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PinkSapphire
 one year ago
Can anyone explain the interval, roster, and the set builder notation to me please?
PinkSapphire
 one year ago
Can anyone explain the interval, roster, and the set builder notation to me please?

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dinamix
 one year ago
Best ResponseYou've already chosen the best response.2interval is a set of real numbers with the property that any number that lies between two numbers in the set is also included in the set. For example, the set of all numbers x satisfying 0 ≤ x ≤ 1 is an interval which contains 0 and 1, as well as all numbers between them @PinkSapphire

PinkSapphire
 one year ago
Best ResponseYou've already chosen the best response.0Okay, so is there an infinite amount of numbers in that set?

dinamix
 one year ago
Best ResponseYou've already chosen the best response.2i want ask u how many numbers we have \[x \in[0; 1]\]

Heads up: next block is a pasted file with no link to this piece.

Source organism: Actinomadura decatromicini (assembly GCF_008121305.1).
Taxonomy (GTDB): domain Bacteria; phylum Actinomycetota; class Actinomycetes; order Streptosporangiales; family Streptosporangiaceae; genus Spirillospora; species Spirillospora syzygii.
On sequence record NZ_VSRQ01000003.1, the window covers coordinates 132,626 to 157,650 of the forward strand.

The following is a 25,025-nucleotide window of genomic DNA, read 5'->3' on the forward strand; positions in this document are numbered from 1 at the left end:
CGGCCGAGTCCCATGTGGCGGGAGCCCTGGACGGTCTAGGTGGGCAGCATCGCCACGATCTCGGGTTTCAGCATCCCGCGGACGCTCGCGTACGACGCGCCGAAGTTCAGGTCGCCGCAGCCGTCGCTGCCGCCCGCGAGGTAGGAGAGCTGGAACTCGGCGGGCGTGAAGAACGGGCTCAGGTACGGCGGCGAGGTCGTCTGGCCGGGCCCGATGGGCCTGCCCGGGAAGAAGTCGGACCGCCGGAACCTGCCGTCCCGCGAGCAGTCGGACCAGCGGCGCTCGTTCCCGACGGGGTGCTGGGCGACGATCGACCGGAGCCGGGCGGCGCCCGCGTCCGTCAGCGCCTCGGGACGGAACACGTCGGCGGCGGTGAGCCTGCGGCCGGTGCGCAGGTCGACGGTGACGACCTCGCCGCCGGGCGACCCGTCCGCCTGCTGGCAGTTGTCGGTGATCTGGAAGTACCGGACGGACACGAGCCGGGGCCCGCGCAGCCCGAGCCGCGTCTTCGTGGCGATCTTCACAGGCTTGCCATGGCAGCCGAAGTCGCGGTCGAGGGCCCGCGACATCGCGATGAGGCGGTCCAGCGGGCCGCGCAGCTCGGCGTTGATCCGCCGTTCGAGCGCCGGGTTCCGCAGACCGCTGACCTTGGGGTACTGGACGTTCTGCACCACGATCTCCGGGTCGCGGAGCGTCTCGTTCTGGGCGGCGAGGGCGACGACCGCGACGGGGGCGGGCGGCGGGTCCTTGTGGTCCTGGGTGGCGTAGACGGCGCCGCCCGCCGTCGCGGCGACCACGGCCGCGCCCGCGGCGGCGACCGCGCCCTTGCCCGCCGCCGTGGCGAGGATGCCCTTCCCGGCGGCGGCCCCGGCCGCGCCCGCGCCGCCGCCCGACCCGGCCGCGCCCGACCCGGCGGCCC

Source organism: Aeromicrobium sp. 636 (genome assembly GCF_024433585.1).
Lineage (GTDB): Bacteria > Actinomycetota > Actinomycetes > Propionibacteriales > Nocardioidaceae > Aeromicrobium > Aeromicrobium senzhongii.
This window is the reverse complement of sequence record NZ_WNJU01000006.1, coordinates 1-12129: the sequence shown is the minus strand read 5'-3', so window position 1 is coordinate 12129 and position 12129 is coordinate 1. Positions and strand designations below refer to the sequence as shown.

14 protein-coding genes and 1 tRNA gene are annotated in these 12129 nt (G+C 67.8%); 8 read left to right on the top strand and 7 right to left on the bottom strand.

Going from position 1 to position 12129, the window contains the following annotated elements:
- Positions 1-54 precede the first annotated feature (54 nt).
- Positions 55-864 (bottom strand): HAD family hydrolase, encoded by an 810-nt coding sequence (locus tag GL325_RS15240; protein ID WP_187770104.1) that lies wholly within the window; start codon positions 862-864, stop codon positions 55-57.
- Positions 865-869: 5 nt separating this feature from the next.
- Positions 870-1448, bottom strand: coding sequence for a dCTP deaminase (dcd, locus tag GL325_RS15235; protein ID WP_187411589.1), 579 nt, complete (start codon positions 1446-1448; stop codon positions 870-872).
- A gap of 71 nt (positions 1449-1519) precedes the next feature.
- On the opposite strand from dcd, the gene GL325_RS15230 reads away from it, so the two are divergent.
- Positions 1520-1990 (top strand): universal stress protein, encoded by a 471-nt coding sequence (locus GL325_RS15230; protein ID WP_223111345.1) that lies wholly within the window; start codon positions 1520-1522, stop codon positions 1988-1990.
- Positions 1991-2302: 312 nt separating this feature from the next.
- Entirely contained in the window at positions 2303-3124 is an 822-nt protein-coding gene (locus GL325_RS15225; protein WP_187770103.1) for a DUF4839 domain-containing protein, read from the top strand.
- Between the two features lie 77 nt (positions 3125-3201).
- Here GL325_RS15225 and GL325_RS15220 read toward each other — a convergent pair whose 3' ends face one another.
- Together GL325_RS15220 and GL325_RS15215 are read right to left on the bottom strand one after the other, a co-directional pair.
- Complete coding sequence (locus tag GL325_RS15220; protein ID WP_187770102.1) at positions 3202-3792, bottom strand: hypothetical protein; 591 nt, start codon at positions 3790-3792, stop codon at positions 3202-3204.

PinkSapphire
 one year ago
Best ResponseYou've already chosen the best response.0Any number between 0 and 1 including 0 and 1?

PinkSapphire
 one year ago
Best ResponseYou've already chosen the best response.0Do you know how to do the other ones?

zzr0ck3r
 one year ago
Best ResponseYou've already chosen the best response.1Yes there are an infinite amount of numbers in that interval. In fact any interval that has more than one number has the same amount of numbers as there are number!!! WTH??>

zzr0ck3r
 one year ago
Best ResponseYou've already chosen the best response.1Let us look at examples of all three notations. We will consider all of the numbers between 1 and 2, and we will NOT include 1 and 2. Set builder notation: \[\{x\in \mathbb{R} \mid 1<x<2\}\] This says all real numbers x such that 1< x< 2 Interval notation: (1,2) Roster notation: We cant use that here!!!! there is no way to list all of the numbers between 1 and 2 So we use another example for Roster notation. Consider the integers between 3 and 4 and include 3 and 4. \(\{3, 2, 1, 0, 1, 2, 3, 4\}\)

PinkSapphire
 one year ago
Best ResponseYou've already chosen the best response.0Okay, that makes sense.
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